I remember as a child being aware that eating meat involved the killing of animals and this was something I didn’t want to take part in. At the age of 8 I told to my mom that I wanted to be a vegetarian.
That was back in the late 1980s when the vegetarian section in supermarkets was considerably less than it is today. Still, my parents were supportive and my mom was happy to start cooking vegetarian versions of meals for me and even began to eat a lot of them herself. Growing up I had no real idea about the cruelty involved in the egg and dairy industries and so still ate milk and eggs. Although my reasons for being vegetarian were ethical ones, in time being vegetarian was just something I did rather than something I consciously thought about.
In 2011 my husband and I were in New Zealand on a working holiday. We took part in a work exchange, which involved working on a dairy farm in exchange for accommodation and food. Before then I had never thought about the fact that cows needed to be pregnant in order to create milk. I didn’t know that cows were regularly forcibly impregnated, their babies taken away from them within hours of birth. I didn’t know that male calves would be taken away and killed for veal or that some calves would be stillborn or born with deformities. This wasn’t a ‘factory farm’ either; it was a relatively small operation run by a friendly, welcoming family who named their calves and showed them affection. Still, their freezer was full of beef from ‘spent’ cows and they had no problem sending calves away for slaughter, because ultimately it was a business. Their cows were bred for monetary gain and so they cared for them to the extent they needed to keep them healthy in order to maximise output.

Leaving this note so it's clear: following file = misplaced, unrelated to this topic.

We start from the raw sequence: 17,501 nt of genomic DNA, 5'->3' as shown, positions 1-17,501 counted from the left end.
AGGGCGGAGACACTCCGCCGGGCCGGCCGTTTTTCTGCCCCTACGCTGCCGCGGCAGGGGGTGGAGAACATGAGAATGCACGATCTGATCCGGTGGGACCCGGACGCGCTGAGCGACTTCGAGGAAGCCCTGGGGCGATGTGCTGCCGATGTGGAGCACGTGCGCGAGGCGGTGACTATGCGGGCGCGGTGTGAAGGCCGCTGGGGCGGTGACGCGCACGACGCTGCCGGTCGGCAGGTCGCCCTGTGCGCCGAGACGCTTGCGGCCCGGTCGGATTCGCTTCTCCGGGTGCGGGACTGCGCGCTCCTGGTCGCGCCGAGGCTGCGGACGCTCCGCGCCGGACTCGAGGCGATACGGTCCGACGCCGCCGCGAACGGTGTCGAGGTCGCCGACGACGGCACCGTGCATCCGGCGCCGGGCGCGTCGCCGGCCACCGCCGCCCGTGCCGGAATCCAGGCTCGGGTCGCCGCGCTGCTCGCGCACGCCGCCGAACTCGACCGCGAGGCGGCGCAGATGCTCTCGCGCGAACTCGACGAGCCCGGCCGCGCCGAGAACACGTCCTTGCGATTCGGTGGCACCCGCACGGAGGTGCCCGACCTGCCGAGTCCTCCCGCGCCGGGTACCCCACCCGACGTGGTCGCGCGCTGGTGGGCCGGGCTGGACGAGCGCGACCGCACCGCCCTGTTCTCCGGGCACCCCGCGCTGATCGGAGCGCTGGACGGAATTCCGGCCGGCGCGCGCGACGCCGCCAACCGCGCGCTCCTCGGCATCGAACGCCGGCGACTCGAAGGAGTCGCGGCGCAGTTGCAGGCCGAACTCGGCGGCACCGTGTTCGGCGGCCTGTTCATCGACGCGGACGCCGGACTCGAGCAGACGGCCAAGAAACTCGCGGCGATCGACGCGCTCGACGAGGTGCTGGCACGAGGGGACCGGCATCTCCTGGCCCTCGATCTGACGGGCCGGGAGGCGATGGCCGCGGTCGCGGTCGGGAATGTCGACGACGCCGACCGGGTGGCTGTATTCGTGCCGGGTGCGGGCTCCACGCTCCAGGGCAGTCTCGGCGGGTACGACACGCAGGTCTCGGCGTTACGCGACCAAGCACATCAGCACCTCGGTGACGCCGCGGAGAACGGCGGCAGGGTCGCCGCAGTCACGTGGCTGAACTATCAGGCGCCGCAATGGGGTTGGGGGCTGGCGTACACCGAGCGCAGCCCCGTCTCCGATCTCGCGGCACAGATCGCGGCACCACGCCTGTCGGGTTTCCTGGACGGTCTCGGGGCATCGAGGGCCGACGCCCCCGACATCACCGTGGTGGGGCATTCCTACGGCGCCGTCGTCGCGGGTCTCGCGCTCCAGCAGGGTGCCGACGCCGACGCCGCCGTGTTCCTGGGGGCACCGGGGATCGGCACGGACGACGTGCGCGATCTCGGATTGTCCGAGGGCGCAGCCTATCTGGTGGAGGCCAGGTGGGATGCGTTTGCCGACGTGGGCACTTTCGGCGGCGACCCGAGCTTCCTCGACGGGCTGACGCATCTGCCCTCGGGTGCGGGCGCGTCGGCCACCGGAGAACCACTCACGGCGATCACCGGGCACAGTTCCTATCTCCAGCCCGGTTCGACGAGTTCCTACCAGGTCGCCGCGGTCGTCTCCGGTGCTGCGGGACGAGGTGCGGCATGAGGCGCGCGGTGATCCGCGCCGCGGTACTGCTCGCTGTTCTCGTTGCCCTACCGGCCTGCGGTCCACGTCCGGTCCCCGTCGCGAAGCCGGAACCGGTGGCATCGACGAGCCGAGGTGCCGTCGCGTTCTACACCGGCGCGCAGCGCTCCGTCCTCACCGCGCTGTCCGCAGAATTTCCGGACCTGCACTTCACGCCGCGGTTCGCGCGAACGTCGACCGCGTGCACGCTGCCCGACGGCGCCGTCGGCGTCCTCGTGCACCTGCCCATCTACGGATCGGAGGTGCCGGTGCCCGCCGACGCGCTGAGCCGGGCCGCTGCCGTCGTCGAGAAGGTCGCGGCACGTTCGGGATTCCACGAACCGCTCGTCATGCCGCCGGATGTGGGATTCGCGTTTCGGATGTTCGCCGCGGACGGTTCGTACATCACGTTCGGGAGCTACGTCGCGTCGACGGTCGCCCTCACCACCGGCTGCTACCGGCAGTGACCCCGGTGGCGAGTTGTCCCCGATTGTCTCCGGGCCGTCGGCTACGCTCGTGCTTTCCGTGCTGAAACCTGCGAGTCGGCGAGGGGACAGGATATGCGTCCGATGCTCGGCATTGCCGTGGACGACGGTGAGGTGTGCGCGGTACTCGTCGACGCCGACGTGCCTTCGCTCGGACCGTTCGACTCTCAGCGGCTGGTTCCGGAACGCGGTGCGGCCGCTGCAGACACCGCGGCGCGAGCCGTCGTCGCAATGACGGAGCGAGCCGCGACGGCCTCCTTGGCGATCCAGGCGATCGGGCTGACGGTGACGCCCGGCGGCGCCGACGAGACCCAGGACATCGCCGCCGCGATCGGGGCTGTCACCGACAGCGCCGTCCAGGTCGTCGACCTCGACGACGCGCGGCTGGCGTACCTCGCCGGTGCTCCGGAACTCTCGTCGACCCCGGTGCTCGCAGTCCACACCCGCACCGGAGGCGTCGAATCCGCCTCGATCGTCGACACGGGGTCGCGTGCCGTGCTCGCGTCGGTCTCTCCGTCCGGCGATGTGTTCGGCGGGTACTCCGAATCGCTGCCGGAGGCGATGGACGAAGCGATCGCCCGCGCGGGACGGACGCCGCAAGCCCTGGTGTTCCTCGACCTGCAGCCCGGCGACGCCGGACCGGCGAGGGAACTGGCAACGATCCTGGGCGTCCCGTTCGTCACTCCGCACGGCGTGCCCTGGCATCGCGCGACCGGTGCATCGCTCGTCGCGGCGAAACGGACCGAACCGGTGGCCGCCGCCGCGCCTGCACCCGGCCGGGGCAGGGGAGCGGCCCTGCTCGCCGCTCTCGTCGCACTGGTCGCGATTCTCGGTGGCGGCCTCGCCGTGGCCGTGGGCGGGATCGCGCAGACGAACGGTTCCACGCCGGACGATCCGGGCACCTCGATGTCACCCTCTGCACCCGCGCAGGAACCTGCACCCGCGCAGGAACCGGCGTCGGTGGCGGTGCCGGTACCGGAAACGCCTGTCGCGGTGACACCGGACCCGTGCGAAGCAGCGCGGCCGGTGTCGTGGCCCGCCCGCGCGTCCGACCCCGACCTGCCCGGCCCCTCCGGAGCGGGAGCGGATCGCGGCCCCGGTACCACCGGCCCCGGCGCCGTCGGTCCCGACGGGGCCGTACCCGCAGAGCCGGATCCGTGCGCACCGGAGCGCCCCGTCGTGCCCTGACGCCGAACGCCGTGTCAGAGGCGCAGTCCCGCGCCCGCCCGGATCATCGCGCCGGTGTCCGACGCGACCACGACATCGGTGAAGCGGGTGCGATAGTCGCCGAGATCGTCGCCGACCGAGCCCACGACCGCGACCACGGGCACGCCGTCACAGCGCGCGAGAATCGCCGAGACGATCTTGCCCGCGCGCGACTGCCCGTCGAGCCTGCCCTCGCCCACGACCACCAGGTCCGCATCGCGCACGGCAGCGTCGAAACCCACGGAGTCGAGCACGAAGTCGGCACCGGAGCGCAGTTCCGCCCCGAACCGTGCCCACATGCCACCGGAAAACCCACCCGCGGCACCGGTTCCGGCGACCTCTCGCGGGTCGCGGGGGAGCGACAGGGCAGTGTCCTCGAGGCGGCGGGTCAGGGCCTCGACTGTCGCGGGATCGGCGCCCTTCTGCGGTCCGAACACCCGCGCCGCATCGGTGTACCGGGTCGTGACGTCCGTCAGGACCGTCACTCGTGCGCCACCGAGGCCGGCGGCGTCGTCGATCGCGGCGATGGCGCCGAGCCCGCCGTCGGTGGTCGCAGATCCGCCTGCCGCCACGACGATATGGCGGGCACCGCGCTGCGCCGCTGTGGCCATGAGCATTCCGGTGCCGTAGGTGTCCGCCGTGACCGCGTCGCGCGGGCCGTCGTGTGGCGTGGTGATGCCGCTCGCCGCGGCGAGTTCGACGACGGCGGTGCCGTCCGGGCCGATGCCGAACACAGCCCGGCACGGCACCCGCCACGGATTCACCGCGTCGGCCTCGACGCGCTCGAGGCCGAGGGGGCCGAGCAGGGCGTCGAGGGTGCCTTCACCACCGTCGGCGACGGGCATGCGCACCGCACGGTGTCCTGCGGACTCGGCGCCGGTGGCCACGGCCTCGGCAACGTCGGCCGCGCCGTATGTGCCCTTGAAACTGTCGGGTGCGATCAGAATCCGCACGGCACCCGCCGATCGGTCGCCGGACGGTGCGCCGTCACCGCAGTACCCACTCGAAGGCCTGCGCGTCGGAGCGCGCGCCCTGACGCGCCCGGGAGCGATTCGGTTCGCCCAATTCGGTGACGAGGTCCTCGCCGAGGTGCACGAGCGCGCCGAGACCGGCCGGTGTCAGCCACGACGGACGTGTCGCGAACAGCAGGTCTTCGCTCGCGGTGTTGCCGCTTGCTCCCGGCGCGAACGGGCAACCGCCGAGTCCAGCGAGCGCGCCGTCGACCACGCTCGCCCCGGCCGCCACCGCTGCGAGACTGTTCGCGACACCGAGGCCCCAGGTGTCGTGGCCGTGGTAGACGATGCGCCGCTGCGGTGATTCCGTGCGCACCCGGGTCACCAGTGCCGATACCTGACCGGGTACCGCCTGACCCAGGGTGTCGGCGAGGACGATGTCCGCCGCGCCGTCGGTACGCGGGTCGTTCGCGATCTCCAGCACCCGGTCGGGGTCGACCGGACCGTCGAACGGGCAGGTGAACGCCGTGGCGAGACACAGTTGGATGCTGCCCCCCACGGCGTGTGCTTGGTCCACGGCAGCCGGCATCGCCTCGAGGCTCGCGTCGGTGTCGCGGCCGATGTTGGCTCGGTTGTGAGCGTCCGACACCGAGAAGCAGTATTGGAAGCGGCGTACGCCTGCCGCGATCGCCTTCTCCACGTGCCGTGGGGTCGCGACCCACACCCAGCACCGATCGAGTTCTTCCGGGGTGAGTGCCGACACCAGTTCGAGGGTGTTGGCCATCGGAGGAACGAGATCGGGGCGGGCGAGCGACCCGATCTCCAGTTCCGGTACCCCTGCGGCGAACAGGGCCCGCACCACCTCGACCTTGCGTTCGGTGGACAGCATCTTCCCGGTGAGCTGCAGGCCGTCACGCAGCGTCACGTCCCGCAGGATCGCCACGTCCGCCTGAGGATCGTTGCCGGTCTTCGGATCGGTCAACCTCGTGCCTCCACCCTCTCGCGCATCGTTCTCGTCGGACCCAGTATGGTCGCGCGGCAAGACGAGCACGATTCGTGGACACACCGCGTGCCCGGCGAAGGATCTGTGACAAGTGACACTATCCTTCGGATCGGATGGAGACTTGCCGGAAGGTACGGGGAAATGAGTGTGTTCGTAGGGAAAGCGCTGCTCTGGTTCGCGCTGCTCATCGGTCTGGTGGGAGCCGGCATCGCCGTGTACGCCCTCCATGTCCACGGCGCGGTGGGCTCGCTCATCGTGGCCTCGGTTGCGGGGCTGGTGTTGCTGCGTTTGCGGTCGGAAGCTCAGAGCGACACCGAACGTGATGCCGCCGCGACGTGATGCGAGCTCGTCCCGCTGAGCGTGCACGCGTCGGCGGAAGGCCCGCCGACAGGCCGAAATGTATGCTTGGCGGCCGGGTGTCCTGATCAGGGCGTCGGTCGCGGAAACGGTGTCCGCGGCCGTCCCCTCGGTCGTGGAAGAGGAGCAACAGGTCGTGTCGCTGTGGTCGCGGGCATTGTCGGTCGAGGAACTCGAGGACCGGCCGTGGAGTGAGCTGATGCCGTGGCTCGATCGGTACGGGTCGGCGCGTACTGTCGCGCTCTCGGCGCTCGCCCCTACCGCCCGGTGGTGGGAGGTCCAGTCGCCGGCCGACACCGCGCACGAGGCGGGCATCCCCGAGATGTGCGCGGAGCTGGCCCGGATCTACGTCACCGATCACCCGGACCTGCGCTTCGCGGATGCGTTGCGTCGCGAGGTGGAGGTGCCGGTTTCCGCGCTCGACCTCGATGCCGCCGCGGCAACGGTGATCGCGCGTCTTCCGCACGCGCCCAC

I began looking for vegan resources, and started listening to Colleen Patrick Goudreau’s podcast. I felt my compassion for all living creatures being reawakened as I learnt more about veganism and knew that becoming vegan was the most profound thing I could do to take a stand against violence to animals. Being vegetarian already did help the transition but there was still a big change in my eating habits, particularly when eating out. The internet can be a brilliant resource, especially when travelling – just Google ‘vegan food [location]’ and you will find something. I eat a much wider variety of foods as a vegan and have gained a real passion for cooking. There is a great community of vegans online who continue to inspire me, and help me feel connected even when I know very few vegans in real life.
For me being vegan means a life of integrity: being true to my values of compassion and justice, and I am happier and healthier than ever. I love that I can make a difference every single day!